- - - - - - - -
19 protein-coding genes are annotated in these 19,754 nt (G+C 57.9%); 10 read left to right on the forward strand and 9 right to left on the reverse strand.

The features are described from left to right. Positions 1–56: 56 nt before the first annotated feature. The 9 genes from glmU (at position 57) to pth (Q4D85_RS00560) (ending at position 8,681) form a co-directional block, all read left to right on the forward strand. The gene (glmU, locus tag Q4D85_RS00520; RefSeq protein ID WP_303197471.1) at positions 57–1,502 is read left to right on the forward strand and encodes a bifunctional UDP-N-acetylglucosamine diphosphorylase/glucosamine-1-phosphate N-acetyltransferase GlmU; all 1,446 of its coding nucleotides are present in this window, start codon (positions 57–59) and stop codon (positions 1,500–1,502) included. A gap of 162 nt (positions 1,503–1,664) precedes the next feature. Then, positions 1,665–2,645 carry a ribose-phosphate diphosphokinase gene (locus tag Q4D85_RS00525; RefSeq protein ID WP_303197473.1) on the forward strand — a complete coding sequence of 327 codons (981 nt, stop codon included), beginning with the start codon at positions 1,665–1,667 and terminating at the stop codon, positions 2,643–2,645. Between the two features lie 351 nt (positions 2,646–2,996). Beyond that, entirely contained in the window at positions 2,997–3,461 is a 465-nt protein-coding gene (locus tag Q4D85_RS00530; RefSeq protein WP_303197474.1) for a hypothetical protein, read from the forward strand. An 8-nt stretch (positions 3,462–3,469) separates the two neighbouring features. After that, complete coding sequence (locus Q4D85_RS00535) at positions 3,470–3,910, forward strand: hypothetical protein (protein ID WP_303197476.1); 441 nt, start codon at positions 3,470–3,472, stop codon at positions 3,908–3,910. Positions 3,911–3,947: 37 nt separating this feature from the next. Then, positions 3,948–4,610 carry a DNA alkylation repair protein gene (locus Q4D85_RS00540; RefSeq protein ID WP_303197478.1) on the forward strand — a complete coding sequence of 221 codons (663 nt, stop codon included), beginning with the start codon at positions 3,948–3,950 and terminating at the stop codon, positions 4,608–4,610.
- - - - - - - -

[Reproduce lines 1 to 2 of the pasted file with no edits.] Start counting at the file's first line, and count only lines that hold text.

19 protein-coding genes are annotated in these 19,754 nt (G+C 57.9%); 10 read left to right on the forward strand and 9 right to left on the reverse strand.

The features are described from left to right. Positions 1–56: 56 nt before the first annotated feature. The 9 genes from glmU (at position 57) to pth (Q4D85_RS00560) (ending at position 8,681) form a co-directional block, all read left to right on the forward strand. The gene (glmU, locus tag Q4D85_RS00520; RefSeq protein ID WP_303197471.1) at positions 57–1,502 is read left to right on the forward strand and encodes a bifunctional UDP-N-acetylglucosamine diphosphorylase/glucosamine-1-phosphate N-acetyltransferase GlmU; all 1,446 of its coding nucleotides are present in this window, start codon (positions 57–59) and stop codon (positions 1,500–1,502) included. A gap of 162 nt (positions 1,503–1,664) precedes the next feature. Then, positions 1,665–2,645 carry a ribose-phosphate diphosphokinase gene (locus tag Q4D85_RS00525; RefSeq protein ID WP_303197473.1) on the forward strand — a complete coding sequence of 327 codons (981 nt, stop codon included), beginning with the start codon at positions 1,665–1,667 and terminating at the stop codon, positions 2,643–2,645. Between the two features lie 351 nt (positions 2,646–2,996). Beyond that, entirely contained in the window at positions 2,997–3,461 is a 465-nt protein-coding gene (locus tag Q4D85_RS00530; RefSeq protein WP_303197474.1) for a hypothetical protein, read from the forward strand. An 8-nt stretch (positions 3,462–3,469) separates the two neighbouring features. After that, complete coding sequence (locus Q4D85_RS00535) at positions 3,470–3,910, forward strand: hypothetical protein (protein ID WP_303197476.1); 441 nt, start codon at positions 3,470–3,472, stop codon at positions 3,908–3,910. Positions 3,911–3,947: 37 nt separating this feature from the next. Then, positions 3,948–4,610 carry a DNA alkylation repair protein gene (locus Q4D85_RS00540; RefSeq protein ID WP_303197478.1) on the forward strand — a complete coding sequence of 221 codons (663 nt, stop codon included), beginning with the start codon at positions 3,948–3,950 and terminating at the stop codon, positions 4,608–4,610.